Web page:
Arnold's "The Scholar-Gypsy" is an account of the loss of oneness in life. Discuss.
The use of the word "oneness" in this question is particuarly interesting, as this is a word that Arnold himself uses to describe the figure of the scholar-gypsy, who is a figure that, in his mind, has entered immortality precisely because of his ability to simply focus on one thing in life rather than become distracted and worn down by focusing on many different areas, which, Arnold feels, is the mistake made by man in his time. Note how Arnold praises the scholar-gypsy for his single-minded focus in the following quote:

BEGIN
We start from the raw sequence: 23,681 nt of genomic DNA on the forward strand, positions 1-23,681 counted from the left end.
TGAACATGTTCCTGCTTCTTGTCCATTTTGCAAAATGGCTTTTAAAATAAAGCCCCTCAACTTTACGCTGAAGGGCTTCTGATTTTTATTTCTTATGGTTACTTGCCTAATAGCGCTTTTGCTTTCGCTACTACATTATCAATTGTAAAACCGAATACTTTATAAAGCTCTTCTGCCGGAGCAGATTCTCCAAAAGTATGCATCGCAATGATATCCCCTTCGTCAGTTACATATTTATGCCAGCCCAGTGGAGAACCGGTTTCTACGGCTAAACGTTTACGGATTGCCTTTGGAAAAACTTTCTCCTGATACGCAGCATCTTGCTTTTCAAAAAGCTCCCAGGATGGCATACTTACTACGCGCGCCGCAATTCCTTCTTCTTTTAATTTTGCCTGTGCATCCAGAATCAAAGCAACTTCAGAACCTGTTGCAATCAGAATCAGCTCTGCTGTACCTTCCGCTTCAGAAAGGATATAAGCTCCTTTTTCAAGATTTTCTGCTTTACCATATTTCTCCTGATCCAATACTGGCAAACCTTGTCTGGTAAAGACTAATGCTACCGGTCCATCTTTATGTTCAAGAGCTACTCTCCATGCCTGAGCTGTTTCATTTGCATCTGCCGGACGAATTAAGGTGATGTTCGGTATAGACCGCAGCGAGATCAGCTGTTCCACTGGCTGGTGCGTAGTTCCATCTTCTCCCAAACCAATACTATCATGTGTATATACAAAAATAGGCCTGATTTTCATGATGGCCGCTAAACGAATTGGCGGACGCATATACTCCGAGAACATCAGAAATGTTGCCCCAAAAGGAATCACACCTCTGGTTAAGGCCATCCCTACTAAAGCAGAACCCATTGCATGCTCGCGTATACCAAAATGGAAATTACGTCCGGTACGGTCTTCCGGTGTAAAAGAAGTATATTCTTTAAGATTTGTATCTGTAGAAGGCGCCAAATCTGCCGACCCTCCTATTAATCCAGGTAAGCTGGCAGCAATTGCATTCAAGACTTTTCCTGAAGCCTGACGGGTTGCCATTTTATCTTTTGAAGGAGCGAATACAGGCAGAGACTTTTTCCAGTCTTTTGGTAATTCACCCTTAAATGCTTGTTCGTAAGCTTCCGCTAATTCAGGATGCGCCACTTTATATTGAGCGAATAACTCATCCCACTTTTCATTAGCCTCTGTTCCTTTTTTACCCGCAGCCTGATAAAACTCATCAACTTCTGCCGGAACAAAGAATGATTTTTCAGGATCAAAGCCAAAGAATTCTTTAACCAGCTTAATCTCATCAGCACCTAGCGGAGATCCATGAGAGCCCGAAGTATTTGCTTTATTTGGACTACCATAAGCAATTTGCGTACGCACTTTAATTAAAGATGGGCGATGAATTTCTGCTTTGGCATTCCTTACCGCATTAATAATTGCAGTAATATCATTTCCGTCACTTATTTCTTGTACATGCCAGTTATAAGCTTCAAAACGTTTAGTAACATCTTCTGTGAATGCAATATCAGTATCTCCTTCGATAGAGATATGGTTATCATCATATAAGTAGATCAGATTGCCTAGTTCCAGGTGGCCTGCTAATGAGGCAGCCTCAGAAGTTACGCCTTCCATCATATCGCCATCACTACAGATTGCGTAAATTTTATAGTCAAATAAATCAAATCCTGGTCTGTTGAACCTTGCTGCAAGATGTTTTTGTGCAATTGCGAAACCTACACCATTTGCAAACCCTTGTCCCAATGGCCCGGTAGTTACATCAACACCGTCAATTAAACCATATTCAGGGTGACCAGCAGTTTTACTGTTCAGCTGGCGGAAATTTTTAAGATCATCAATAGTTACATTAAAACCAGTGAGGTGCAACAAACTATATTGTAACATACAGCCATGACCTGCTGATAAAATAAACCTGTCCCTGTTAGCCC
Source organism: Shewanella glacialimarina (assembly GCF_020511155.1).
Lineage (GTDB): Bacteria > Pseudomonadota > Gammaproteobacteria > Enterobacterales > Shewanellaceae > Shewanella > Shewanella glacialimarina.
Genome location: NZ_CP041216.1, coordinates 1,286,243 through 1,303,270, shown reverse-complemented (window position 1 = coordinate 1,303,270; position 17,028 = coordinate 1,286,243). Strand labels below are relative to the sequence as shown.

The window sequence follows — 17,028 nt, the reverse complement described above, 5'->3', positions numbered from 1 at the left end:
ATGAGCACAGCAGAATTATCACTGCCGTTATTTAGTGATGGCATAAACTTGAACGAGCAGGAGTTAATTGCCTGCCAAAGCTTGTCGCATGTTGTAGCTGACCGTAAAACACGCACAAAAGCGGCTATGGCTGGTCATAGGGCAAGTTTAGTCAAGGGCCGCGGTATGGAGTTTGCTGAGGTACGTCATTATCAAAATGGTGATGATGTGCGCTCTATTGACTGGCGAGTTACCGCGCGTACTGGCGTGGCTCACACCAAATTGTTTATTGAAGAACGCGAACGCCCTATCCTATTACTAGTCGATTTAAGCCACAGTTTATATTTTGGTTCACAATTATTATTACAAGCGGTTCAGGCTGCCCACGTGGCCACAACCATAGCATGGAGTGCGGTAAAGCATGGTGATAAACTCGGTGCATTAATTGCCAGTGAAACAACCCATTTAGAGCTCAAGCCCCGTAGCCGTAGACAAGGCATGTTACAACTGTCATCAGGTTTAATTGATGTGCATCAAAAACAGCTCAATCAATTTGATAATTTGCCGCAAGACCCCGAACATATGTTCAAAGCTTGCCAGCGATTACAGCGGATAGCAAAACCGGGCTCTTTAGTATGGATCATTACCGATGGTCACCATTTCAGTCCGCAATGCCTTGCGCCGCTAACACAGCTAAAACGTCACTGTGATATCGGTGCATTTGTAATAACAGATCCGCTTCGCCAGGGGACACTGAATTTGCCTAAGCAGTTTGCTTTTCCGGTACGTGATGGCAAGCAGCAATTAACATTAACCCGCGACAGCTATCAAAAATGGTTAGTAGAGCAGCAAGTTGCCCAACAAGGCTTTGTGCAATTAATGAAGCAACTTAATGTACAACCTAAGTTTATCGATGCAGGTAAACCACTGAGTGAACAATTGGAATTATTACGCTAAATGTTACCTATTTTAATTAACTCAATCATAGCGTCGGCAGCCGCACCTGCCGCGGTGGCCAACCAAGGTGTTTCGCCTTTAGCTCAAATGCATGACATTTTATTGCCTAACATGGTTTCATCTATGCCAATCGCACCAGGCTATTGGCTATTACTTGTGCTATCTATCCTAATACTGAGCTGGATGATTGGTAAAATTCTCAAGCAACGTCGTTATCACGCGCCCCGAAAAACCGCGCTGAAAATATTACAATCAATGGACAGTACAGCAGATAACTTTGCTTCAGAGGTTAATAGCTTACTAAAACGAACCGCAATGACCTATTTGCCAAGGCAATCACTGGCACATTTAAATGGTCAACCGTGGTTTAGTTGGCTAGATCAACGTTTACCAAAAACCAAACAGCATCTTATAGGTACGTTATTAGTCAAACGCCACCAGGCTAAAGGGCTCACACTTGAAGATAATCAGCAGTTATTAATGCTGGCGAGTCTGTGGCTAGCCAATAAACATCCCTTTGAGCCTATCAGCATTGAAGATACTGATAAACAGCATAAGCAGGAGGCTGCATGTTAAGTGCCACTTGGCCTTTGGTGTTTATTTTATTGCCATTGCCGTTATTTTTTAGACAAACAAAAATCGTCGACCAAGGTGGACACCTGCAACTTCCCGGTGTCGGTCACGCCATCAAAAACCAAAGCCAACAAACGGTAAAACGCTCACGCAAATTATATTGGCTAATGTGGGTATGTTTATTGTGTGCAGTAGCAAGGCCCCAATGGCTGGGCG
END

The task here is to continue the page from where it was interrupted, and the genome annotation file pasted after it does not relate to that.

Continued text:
Thou hadst one aim, one business, one desire;
Else were thou long since numbered with the dead!
Else hadst thou spent, like other men, thy fire!
Arnold's use of the italics in emphasising the repeated word "one" clearly indicates the way in which, to his mind, the scholar-gypsy possessed the oneness in life that is focused on in this question and which has been lost by humans. Note how the quote develops the contrast between the oneness of the scholar-gypsy and the disorientated focus of other humans, who have "spent" their fire and are "numbered with the dead." Arnold suggests that it is the oneness of the scholar-gypsy that has allowed him to survive, whereas giving in to the "strange disease of modern life / With its sick hurry, its divided aims" is the reason why humans die young, exhausted and frustrated.